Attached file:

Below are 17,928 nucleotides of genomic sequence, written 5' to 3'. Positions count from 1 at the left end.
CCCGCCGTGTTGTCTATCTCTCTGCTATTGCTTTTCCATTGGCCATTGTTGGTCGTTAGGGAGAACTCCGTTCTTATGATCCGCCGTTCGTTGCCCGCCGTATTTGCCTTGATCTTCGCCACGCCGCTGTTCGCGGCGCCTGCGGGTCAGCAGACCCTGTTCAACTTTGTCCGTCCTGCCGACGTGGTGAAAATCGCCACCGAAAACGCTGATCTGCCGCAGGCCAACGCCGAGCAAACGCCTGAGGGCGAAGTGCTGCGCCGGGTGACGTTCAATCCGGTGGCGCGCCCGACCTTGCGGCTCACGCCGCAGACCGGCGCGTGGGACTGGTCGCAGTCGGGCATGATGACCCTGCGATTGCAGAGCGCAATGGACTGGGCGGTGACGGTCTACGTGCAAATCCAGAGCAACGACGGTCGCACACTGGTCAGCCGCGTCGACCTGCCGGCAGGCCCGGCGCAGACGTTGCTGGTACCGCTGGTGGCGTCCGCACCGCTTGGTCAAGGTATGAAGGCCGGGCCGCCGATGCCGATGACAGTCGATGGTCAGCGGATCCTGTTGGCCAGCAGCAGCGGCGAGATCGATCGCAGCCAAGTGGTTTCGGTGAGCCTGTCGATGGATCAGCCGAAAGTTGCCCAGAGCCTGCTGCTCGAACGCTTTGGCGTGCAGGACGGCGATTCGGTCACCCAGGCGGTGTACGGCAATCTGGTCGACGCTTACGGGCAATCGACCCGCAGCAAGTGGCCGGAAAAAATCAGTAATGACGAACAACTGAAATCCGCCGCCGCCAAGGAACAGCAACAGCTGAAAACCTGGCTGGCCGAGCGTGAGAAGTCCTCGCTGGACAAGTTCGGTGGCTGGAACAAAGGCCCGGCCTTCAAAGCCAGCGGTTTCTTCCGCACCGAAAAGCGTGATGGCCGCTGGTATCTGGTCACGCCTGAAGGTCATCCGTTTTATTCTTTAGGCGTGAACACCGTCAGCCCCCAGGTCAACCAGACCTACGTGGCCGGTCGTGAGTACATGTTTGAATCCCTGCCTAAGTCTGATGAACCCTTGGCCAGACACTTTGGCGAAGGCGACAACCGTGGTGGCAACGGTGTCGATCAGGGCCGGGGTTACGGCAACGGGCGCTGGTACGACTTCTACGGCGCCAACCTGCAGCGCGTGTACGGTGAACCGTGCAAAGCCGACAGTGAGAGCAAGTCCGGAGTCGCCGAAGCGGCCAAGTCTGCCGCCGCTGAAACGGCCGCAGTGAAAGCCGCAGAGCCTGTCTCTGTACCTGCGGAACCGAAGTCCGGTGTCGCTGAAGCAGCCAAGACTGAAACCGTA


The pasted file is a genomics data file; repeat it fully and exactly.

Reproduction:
Below are 17,928 nucleotides of genomic sequence, written 5' to 3'. Positions count from 1 at the left end.
CCCGCCGTGTTGTCTATCTCTCTGCTATTGCTTTTCCATTGGCCATTGTTGGTCGTTAGGGAGAACTCCGTTCTTATGATCCGCCGTTCGTTGCCCGCCGTATTTGCCTTGATCTTCGCCACGCCGCTGTTCGCGGCGCCTGCGGGTCAGCAGACCCTGTTCAACTTTGTCCGTCCTGCCGACGTGGTGAAAATCGCCACCGAAAACGCTGATCTGCCGCAGGCCAACGCCGAGCAAACGCCTGAGGGCGAAGTGCTGCGCCGGGTGACGTTCAATCCGGTGGCGCGCCCGACCTTGCGGCTCACGCCGCAGACCGGCGCGTGGGACTGGTCGCAGTCGGGCATGATGACCCTGCGATTGCAGAGCGCAATGGACTGGGCGGTGACGGTCTACGTGCAAATCCAGAGCAACGACGGTCGCACACTGGTCAGCCGCGTCGACCTGCCGGCAGGCCCGGCGCAGACGTTGCTGGTACCGCTGGTGGCGTCCGCACCGCTTGGTCAAGGTATGAAGGCCGGGCCGCCGATGCCGATGACAGTCGATGGTCAGCGGATCCTGTTGGCCAGCAGCAGCGGCGAGATCGATCGCAGCCAAGTGGTTTCGGTGAGCCTGTCGATGGATCAGCCGAAAGTTGCCCAGAGCCTGCTGCTCGAACGCTTTGGCGTGCAGGACGGCGATTCGGTCACCCAGGCGGTGTACGGCAATCTGGTCGACGCTTACGGGCAATCGACCCGCAGCAAGTGGCCGGAAAAAATCAGTAATGACGAACAACTGAAATCCGCCGCCGCCAAGGAACAGCAACAGCTGAAAACCTGGCTGGCCGAGCGTGAGAAGTCCTCGCTGGACAAGTTCGGTGGCTGGAACAAAGGCCCGGCCTTCAAAGCCAGCGGTTTCTTCCGCACCGAAAAGCGTGATGGCCGCTGGTATCTGGTCACGCCTGAAGGTCATCCGTTTTATTCTTTAGGCGTGAACACCGTCAGCCCCCAGGTCAACCAGACCTACGTGGCCGGTCGTGAGTACATGTTTGAATCCCTGCCTAAGTCTGATGAACCCTTGGCCAGACACTTTGGCGAAGGCGACAACCGTGGTGGCAACGGTGTCGATCAGGGCCGGGGTTACGGCAACGGGCGCTGGTACGACTTCTACGGCGCCAACCTGCAGCGCGTGTACGGTGAACCGTGCAAAGCCGACAGTGAGAGCAAGTCCGGAGTCGCCGAAGCGGCCAAGTCTGCCGCCGCTGAAACGGCCGCAGTGAAAGCCGCAGAGCCTGTCTCTGTACCTGCGGAACCGAAGTCCGGTGTCGCTGAAGCAGCCAAGACTGAAACCGTA